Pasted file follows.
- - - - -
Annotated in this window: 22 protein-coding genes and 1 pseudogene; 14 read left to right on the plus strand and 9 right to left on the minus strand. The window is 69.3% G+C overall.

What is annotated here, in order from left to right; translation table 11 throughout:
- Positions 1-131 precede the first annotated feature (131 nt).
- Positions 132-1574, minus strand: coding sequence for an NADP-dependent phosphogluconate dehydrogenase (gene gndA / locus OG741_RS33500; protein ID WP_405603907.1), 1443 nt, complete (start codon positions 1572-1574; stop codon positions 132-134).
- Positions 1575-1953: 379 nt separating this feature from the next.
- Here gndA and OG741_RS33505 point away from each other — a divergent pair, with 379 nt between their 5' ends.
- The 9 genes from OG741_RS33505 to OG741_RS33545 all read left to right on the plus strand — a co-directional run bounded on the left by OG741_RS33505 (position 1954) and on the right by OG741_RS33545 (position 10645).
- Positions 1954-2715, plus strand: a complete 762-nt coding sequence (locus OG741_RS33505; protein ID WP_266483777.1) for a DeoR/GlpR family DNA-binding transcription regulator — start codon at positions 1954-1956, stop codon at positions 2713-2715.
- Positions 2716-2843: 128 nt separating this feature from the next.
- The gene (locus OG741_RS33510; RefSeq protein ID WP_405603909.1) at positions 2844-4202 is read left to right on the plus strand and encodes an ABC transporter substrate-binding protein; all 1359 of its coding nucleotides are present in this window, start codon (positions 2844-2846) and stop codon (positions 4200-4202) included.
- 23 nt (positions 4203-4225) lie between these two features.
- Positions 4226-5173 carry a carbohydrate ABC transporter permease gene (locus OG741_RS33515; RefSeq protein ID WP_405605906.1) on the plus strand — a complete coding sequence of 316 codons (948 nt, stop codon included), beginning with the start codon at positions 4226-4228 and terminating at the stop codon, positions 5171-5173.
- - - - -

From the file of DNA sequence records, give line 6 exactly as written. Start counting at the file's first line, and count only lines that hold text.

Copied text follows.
- Here gndA and OG741_RS33505 point away from each other — a divergent pair, with 379 nt between their 5' ends.